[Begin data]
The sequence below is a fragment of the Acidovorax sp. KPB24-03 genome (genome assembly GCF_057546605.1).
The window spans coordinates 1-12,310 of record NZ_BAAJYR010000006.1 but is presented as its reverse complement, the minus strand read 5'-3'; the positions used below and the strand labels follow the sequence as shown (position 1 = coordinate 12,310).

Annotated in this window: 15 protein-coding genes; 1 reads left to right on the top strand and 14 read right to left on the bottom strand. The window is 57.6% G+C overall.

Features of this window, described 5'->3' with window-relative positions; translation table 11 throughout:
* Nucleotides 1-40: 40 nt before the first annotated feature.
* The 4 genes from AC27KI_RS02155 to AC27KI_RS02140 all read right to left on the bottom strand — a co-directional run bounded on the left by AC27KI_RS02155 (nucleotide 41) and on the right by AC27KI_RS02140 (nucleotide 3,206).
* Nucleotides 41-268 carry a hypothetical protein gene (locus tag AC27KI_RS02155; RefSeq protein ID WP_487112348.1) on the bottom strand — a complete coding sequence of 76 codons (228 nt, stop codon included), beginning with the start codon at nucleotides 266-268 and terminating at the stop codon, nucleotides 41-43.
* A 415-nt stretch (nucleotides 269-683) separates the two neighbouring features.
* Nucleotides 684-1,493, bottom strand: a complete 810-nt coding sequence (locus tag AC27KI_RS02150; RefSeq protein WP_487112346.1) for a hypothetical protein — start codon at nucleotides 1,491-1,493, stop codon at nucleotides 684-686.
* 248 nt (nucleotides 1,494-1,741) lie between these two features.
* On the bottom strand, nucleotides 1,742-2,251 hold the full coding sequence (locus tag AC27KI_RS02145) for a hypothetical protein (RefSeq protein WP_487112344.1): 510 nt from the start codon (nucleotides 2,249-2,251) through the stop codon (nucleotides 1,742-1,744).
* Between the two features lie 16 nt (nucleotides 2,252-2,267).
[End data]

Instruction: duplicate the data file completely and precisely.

The sequence below is a fragment of the Acidovorax sp. KPB24-03 genome (genome assembly GCF_057546605.1).
The window spans coordinates 1-12,310 of record NZ_BAAJYR010000006.1 but is presented as its reverse complement, the minus strand read 5'-3'; the positions used below and the strand labels follow the sequence as shown (position 1 = coordinate 12,310).

Annotated in this window: 15 protein-coding genes; 1 reads left to right on the top strand and 14 read right to left on the bottom strand. The window is 57.6% G+C overall.

Features of this window, described 5'->3' with window-relative positions; translation table 11 throughout:
* Nucleotides 1-40: 40 nt before the first annotated feature.
* The 4 genes from AC27KI_RS02155 to AC27KI_RS02140 all read right to left on the bottom strand — a co-directional run bounded on the left by AC27KI_RS02155 (nucleotide 41) and on the right by AC27KI_RS02140 (nucleotide 3,206).
* Nucleotides 41-268 carry a hypothetical protein gene (locus tag AC27KI_RS02155; RefSeq protein ID WP_487112348.1) on the bottom strand — a complete coding sequence of 76 codons (228 nt, stop codon included), beginning with the start codon at nucleotides 266-268 and terminating at the stop codon, nucleotides 41-43.
* A 415-nt stretch (nucleotides 269-683) separates the two neighbouring features.
* Nucleotides 684-1,493, bottom strand: a complete 810-nt coding sequence (locus tag AC27KI_RS02150; RefSeq protein WP_487112346.1) for a hypothetical protein — start codon at nucleotides 1,491-1,493, stop codon at nucleotides 684-686.
* 248 nt (nucleotides 1,494-1,741) lie between these two features.
* On the bottom strand, nucleotides 1,742-2,251 hold the full coding sequence (locus tag AC27KI_RS02145) for a hypothetical protein (RefSeq protein WP_487112344.1): 510 nt from the start codon (nucleotides 2,249-2,251) through the stop codon (nucleotides 1,742-1,744).
* Between the two features lie 16 nt (nucleotides 2,252-2,267).